Beneath the chrome plug cover 126 is a toggle or slide switch 134. This slide switch 134 will control pit loop 60 to be continuously on, in normal mode or continuously off. Similarly beneath chrome plug cover 128 is a toggle or slide switch 136 that is movable between an on, normal and off position. This slide switch 136 will control operation of the approach loop 66. By sliding these switches 134 and 136, the pit loop 60 and approach loop 66 can be placed in a desired condition. For example, if it is desired to continuously stop the karts, the switch 134 and/or 136 can be put in the on position. Therefore, when any go kart enters the pit loop 60 and/or approach loop 66, it will be idle such that it cannot be driven from this position. If the system is to operate under normal conditions, the switches 134 and 136 are placed in the normal condition. If it is desired that the go karts are free to travel around the operation area 42 for any length of time, the switches 134 and 136 can be put in the off position. It should be recognized that if a general loop 72 is also used, a similar slide switch can be provided in a suitable location.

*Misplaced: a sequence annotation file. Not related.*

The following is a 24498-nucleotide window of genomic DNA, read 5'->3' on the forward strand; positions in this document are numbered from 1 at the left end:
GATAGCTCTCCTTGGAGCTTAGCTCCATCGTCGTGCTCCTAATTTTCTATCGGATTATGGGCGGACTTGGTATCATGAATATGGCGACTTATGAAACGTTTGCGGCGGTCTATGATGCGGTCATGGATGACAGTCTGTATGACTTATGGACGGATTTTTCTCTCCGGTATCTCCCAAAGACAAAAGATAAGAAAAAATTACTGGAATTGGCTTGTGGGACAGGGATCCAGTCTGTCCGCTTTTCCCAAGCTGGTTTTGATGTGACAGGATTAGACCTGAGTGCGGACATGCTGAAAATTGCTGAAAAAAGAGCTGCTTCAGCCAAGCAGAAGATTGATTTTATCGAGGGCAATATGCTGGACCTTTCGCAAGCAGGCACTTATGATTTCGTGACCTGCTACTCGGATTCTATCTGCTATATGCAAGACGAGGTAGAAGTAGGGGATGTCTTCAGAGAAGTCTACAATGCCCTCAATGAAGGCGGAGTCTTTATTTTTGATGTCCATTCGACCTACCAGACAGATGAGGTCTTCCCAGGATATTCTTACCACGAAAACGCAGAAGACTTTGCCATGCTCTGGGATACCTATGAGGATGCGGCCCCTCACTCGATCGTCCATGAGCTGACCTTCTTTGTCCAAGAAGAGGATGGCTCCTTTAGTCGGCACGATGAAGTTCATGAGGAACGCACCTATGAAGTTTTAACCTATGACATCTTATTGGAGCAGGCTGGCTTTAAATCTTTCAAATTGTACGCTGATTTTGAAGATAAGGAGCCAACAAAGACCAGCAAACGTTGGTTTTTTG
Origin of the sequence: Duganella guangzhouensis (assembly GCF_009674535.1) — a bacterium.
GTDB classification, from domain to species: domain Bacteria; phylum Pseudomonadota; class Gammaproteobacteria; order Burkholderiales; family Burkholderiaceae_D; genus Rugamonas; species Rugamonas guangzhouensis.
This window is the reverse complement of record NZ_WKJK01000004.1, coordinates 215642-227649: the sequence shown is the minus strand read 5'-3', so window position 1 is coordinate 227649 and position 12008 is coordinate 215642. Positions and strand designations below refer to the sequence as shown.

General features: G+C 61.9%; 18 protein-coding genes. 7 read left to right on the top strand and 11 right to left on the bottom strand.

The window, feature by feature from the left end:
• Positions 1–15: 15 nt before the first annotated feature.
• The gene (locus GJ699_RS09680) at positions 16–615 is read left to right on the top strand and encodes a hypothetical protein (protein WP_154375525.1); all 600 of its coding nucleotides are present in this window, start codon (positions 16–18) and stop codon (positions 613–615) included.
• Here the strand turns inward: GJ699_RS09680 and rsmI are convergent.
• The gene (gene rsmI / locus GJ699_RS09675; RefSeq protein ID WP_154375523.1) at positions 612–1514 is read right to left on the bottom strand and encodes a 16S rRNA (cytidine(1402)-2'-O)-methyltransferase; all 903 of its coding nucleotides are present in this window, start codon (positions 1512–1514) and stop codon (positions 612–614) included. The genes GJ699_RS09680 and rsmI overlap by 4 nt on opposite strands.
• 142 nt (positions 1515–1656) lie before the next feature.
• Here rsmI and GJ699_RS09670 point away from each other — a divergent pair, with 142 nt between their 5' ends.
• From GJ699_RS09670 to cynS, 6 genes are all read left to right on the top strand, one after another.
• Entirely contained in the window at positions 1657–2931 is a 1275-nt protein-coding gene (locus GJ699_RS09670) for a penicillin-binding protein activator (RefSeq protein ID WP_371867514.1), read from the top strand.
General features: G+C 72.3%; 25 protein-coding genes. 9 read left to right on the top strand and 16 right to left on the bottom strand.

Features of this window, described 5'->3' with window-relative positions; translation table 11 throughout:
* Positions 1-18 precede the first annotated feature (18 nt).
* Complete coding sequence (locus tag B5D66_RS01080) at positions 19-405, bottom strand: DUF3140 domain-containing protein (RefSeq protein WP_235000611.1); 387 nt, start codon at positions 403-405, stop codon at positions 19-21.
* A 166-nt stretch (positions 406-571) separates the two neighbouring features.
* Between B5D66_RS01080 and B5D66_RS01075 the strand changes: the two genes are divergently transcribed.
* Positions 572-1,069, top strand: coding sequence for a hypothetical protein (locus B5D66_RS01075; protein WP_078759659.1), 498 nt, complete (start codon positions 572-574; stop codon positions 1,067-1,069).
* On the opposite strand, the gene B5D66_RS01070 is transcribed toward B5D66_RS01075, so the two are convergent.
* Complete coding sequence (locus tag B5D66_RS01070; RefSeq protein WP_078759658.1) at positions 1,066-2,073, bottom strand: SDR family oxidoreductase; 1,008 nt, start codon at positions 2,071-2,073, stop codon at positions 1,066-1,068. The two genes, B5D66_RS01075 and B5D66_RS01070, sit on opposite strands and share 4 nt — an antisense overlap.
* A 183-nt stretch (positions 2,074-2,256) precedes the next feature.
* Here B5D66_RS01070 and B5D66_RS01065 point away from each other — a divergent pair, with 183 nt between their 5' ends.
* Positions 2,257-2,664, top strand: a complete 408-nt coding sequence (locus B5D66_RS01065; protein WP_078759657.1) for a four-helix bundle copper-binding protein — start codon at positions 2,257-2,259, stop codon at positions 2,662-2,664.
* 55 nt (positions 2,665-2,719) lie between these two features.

Beneath chrome plug cover 128 a minute switch 136 and half-minute switch 140 are also provided. By depressing the minute switch 136, the predetermined time for a ride cycle can be input in minutes to the timer means 142. Similarly upon depression of the half-minute switch 140, half-minute increments can be added to the ride cycle. Thus, a ride can last anywhere from zero to one-half to one to one and a half, etc. minutes. It is contemplated that the average ride will about four to five minutes. This time will vary depending on the time required to make a full circuit of the track 46. Thus, at least the last go kart 10 by the pit area 44 should be allowed to make one complete cycle around track 46 before reaching the entry of the pit area 44. The amount of time on the ride will therefore depend on the size of the track 46 as well as the time allowed at competitors' tracks in the local market. Other factors can also be used in selecting this time. Regardless of the number of times a go kart 10 is able to travel around track 46, the timer means 142 can be set for a predetermined time. When this predetermined time has elapsed, the ride cycle is over. The timer means 142 will then actuate the approach loop 66 and pit loop 60.